A Big Stick for
Big Fish, Dobyns Gen 2 Mike Long Edition 795 Swimbait Rod
Total Score: 8.08 -
Update from TT Editors 6/25/19 - We reviewed a number of Dobyns Mike Long Signature bass rods years ago, and the rod in this article was one of them. At the time Mike was well respected for his giant bass catching capabilities, and we also spoke to him at industry events about the design of these rods. The recent article and video by SDFish.com captures a series of events, and behaviors, that are extremely disappointing for any angler that enjoys the sport of fishing, and especially the pursuit of trophy class largemouth. For anglers, the joy and challenge of making countless casts with big baits is fueled by the dream of enticing a proper strike, and landing one of these unforgettable fish.
We know that Dobyns rods severed ties with Mike years ago, and like other manufacturers, outdoor media, and anglers, many people believed in Mikeís bass hunting abilities, and are likely just as disappointed. Over the years we have fished the signature rods mentioned in this review, and even purchasing a few more ourselves for use in other big bait reviews, and while we still believe in the rodís capabilities we do have to now question what was originally told to us about the layout and designs of these signature rods.
Where the Mike Long Signature on the original rods used to be a positive reminder of the passion in which to pursue big bass, it now serves as a reminder that it is important to pursue these fish, and treat others, with integrity and respect. As with all of our reviews we hope that you, the angler, can extract the points that are meaningful to you, and your unique applications. For those anglers that have purchased the original signature series rods we hope that you continue to enjoy each cast, and every memory that a swimbait fish brings. For us, we no longer feel motivated to utilize them, even for future bait testing purposes, and will be donating all of them to up and coming young anglers that will be able to put them to good use. - Z
When Dobyns rod introduced
their Gen 2 rods they made drastic changes in the look and feel of many of their
rods, but what about those that had become popular among anglers like the Mike
Long 795 swimbait stick? Built in a new factory with a completely different
design these new rods are designed to be an improvement over the original and we
put the new gen 2 version through the ringer to see just how true that is.
Dobyns Rods Champion 795ML
Gen 2 Specifications
|Length from Back of Reel Seat to Base
||4-8 inch baits / 1-5 ounces
9 + tip (Kigan SiC)
Dobyns Rods has updated their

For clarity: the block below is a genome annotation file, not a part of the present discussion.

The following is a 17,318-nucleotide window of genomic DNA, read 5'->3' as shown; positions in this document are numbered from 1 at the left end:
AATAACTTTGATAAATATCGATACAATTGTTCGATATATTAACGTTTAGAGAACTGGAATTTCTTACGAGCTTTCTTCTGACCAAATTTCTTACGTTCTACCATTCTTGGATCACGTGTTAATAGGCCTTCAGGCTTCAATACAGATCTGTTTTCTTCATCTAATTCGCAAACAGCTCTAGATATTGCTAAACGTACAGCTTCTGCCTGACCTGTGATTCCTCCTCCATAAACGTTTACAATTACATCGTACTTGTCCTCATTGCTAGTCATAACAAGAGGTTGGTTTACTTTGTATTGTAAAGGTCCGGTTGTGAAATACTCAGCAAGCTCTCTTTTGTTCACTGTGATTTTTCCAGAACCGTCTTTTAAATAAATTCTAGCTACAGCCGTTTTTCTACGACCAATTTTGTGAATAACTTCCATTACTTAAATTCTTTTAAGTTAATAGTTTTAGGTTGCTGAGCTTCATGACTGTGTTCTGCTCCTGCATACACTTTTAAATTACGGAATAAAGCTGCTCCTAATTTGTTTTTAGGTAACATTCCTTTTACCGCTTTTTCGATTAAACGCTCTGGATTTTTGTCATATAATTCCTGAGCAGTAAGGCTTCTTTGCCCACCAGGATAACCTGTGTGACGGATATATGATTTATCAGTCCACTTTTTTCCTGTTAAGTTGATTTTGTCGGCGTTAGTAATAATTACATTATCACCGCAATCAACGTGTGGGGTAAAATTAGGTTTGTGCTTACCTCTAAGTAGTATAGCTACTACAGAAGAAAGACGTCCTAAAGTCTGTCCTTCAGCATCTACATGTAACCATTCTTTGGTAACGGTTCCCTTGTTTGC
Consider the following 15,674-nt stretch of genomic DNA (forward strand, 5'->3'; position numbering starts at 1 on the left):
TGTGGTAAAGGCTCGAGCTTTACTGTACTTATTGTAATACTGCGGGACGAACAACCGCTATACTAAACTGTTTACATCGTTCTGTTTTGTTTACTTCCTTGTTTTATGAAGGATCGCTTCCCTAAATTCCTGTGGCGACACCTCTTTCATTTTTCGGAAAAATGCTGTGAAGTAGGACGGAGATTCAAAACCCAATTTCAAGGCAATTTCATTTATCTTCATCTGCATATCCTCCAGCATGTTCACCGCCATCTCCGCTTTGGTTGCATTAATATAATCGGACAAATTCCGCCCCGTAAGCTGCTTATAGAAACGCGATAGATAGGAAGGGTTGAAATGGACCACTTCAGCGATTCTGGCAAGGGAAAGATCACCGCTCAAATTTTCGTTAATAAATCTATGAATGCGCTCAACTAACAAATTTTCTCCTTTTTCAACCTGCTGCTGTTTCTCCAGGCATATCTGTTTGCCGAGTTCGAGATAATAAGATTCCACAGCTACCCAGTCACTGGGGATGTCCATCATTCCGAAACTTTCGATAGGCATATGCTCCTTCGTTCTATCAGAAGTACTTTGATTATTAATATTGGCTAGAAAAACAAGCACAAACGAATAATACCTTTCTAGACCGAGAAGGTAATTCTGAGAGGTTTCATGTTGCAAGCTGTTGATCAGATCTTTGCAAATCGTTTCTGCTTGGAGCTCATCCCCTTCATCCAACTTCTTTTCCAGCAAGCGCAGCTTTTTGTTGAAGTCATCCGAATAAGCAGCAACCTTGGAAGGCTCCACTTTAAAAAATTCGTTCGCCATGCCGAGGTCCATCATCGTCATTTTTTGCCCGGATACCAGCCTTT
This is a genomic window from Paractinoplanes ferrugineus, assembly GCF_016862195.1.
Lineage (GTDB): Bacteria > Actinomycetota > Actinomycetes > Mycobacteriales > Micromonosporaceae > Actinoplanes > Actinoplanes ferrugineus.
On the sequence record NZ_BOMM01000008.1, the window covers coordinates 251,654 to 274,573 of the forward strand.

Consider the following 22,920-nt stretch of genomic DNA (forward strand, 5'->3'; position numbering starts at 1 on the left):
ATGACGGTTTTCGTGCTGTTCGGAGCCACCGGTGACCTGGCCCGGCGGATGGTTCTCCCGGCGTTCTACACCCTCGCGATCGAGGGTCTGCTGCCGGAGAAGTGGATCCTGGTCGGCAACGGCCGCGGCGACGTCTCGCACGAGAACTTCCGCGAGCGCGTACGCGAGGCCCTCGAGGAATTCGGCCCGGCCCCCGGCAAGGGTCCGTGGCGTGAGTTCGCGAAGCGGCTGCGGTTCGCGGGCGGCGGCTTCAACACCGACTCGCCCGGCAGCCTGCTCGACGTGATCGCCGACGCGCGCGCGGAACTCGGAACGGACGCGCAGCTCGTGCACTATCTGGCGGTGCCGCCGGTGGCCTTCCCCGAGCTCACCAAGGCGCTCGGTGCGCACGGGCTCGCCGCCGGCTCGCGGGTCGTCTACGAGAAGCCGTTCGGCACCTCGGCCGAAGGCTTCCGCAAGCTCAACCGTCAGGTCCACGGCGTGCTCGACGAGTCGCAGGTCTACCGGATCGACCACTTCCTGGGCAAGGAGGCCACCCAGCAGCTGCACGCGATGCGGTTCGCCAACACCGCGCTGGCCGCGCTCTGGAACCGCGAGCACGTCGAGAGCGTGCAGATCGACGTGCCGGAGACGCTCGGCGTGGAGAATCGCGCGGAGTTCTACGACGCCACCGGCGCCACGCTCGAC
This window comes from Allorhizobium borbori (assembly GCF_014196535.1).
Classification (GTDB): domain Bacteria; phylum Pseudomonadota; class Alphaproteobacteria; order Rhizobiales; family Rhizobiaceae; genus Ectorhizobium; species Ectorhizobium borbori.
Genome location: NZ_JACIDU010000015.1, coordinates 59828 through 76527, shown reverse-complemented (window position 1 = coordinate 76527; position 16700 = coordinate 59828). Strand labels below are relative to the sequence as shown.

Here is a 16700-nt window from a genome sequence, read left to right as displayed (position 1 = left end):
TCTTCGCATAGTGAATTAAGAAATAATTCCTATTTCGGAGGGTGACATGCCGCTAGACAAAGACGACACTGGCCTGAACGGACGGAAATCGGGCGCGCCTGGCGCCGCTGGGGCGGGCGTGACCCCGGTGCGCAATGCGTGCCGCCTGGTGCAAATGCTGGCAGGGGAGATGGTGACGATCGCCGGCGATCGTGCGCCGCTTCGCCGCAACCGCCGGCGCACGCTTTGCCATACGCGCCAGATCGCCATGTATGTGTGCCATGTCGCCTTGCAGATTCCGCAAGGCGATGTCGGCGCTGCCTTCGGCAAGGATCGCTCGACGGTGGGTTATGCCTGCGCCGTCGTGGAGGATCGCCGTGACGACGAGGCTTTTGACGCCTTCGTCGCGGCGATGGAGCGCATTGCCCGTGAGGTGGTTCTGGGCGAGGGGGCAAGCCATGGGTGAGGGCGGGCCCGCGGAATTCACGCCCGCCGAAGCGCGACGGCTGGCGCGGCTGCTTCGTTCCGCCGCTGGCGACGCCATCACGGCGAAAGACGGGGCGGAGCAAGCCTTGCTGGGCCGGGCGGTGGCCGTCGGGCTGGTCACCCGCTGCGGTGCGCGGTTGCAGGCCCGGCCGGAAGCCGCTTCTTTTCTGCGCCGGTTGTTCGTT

entire line with a new look and feel as well as moved to Kigan components when
their second generation was introduced
It is no secret
that I personally liked the previous generation Dobyns swimbait rod, it
surprised me with how well it cast and had plenty of backbone to bring in big
fish with a whole lot of bait in their mouths. When the new series debuted I
wasnít sure what to think of the new look and feel. The rods were much flashier
in appearance but they did maintain that extra long handle, something that Mike
Long looks for in heavy applications. The Medium/Heavy rated 795MLSB is one of
two Mike Long Signature Edition rods in the Dobyns lineup, the second being the
806MLSB which is 8 feet in length and is rated heavy.
The stick balances out well with a
number of round reels as well as large baitcasters like the Curado 300
I was quickly reassured
when the new rods tested very similarly to the previous generation in the lab,
so similar that we donít even need to get into the actual lab results. If you
liked the power curve of the previous rod then you will like the Gen 2 as this
new rod bears the same characteristics. Like the previous rods the new Champion
rods make use of Fuji reel seats and the Champion extreme rods feature the same
seats with a special flip-flop style paint treatment designed to match up with
other components on the rod.
A new logo can be found on top of
the kevlar wrapping
The 795MLSB falls in the
Champion line and features a black, blue and gray finish whereas the Champion
Extreme rods have a brown and orange motif with paint that can even look green
under certain lighting conditions. The aggressively priced Savvy rods are the
most understated and are mostly black with some red highlights.
The same "DR" logo now makes it to
the butt cap which is now recessed into a cork composite butt
When I first saw the
Champion series I was a bit taken aback by the grey section above the foregrip,
this treatment seemed to cheapen the rod to me and I was used to the more
stealthy matte black look of the original series. But like the long handle after
time I began to appreciate the styling more and more and basically feel neutral
about it now. The nice thing about the finish is that is very easy to identify a
Dobyns rod both on a store rack and in your rod locker, which was probably the
companyís goal in the first place.
A familiar hypalon shaped foregrip
makes it to the new rod
Moving on to the guides,
this is where I think the two series of rods has it a bit backwards. The Champion rods like this
Mike Long stick feature Kigan stainless steel frames with SiC ring inserts and
while I like the titanium ion plated stainless steel frames on the Champion Extreme rods I
still find it odd that the higher end rods make use of Zirconium inserts.
The Champion rods make use of
Kigan stainless steel guides with SiC inserts
manufacturers tout SiC guides as higher end but due to their hardness but Kigan does the opposite and
positions their Zirconium guides higher both in positioning and cost. I would have
preferred SiC on both series but putting them on the Champion series rods just
makes this lower priced series that much more attractive to consumers. In fact
it only improves the total value proposition of this particular stick.
Fishing at Clear Lake with the